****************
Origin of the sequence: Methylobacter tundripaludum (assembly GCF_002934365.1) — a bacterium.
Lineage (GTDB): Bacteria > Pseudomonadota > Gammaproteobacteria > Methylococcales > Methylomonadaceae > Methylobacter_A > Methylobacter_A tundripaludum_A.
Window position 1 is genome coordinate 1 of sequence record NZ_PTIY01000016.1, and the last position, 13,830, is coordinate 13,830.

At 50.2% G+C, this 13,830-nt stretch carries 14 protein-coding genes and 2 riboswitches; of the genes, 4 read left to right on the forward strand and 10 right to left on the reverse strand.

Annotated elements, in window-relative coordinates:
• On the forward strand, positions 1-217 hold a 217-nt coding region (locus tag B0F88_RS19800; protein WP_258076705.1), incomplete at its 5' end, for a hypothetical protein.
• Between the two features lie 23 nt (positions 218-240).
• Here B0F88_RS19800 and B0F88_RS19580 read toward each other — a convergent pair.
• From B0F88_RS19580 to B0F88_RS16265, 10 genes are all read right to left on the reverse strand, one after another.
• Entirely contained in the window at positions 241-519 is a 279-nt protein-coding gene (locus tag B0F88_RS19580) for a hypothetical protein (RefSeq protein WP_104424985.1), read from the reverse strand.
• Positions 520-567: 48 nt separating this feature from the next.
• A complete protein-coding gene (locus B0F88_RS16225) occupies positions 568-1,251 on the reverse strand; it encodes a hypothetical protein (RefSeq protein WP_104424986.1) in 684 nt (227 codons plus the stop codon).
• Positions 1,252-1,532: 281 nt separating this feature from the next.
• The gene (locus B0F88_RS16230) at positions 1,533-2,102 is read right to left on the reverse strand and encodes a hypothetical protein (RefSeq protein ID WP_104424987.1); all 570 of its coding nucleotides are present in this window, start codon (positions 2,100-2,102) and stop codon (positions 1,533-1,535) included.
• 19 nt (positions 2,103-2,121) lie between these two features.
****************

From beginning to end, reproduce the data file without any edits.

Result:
Origin of the sequence: Methylobacter tundripaludum (assembly GCF_002934365.1) — a bacterium.
Lineage (GTDB): Bacteria > Pseudomonadota > Gammaproteobacteria > Methylococcales > Methylomonadaceae > Methylobacter_A > Methylobacter_A tundripaludum_A.
Window position 1 is genome coordinate 1 of sequence record NZ_PTIY01000016.1, and the last position, 13,830, is coordinate 13,830.

At 50.2% G+C, this 13,830-nt stretch carries 14 protein-coding genes and 2 riboswitches; of the genes, 4 read left to right on the forward strand and 10 right to left on the reverse strand.

Annotated elements, in window-relative coordinates:
• On the forward strand, positions 1-217 hold a 217-nt coding region (locus tag B0F88_RS19800; protein WP_258076705.1), incomplete at its 5' end, for a hypothetical protein.
• Between the two features lie 23 nt (positions 218-240).
• Here B0F88_RS19800 and B0F88_RS19580 read toward each other — a convergent pair.
• From B0F88_RS19580 to B0F88_RS16265, 10 genes are all read right to left on the reverse strand, one after another.
• Entirely contained in the window at positions 241-519 is a 279-nt protein-coding gene (locus tag B0F88_RS19580) for a hypothetical protein (RefSeq protein WP_104424985.1), read from the reverse strand.
• Positions 520-567: 48 nt separating this feature from the next.
• A complete protein-coding gene (locus B0F88_RS16225) occupies positions 568-1,251 on the reverse strand; it encodes a hypothetical protein (RefSeq protein WP_104424986.1) in 684 nt (227 codons plus the stop codon).
• Positions 1,252-1,532: 281 nt separating this feature from the next.
• The gene (locus B0F88_RS16230) at positions 1,533-2,102 is read right to left on the reverse strand and encodes a hypothetical protein (RefSeq protein ID WP_104424987.1); all 570 of its coding nucleotides are present in this window, start codon (positions 2,100-2,102) and stop codon (positions 1,533-1,535) included.
• 19 nt (positions 2,103-2,121) lie between these two features.